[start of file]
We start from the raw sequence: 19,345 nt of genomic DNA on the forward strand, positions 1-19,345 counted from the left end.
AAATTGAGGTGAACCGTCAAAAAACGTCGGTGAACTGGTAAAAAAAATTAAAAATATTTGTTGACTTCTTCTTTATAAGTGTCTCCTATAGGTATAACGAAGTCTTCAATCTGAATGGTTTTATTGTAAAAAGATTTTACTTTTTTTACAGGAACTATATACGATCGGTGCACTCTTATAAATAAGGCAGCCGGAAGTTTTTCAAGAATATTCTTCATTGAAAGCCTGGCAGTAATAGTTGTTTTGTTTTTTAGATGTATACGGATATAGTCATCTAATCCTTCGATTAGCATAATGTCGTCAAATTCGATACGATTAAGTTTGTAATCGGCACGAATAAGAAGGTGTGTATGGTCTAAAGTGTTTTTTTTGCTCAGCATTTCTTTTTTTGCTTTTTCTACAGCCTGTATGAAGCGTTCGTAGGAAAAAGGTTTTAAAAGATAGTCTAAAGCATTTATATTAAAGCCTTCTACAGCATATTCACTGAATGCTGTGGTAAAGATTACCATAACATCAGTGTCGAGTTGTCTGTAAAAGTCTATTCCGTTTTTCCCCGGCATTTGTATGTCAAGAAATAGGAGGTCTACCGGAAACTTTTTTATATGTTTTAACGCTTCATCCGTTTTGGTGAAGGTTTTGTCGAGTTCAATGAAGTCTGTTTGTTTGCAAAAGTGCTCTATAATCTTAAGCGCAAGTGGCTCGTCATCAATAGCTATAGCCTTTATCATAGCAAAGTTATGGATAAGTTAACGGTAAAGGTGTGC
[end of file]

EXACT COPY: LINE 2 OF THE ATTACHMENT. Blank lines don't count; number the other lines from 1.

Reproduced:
AAATTGAGGTGAACCGTCAAAAAACGTCGGTGAACTGGTAAAAAAAATTAAAAATATTTGTTGACTTCTTCTTTATAAGTGTCTCCTATAGGTATAACGAAGTCTTCAATCTGAATGGTTTTATTGTAAAAAGATTTTACTTTTTTTACAGGAACTATATACGATCGGTGCACTCTTATAAATAAGGCAGCCGGAAGTTTTTCAAGAATATTCTTCATTGAAAGCCTGGCAGTAATAGTTGTTTTGTTTTTTAGATGTATACGGATATAGTCATCTAATCCTTCGATTAGCATAATGTCGTCAAATTCGATACGATTAAGTTTGTAATCGGCACGAATAAGAAGGTGTGTATGGTCTAAAGTGTTTTTTTTGCTCAGCATTTCTTTTTTTGCTTTTTCTACAGCCTGTATGAAGCGTTCGTAGGAAAAAGGTTTTAAAAGATAGTCTAAAGCATTTATATTAAAGCCTTCTACAGCATATTCACTGAATGCTGTGGTAAAGATTACCATAACATCAGTGTCGAGTTGTCTGTAAAAGTCTATTCCGTTTTTCCCCGGCATTTGTATGTCAAGAAATAGGAGGTCTACCGGAAACTTTTTTATATGTTTTAACGCTTCATCCGTTTTGGTGAAGGTTTTGTCGAGTTCAATGAAGTCTGTTTGTTTGCAAAAGTGCTCTATAATCTTAAGCGCAAGTGGCTCGTCATCAATAGCTATAGCCTTTATCATAGCAAAGTTATGGATAAGTTAACGGTAAAGGTGTGC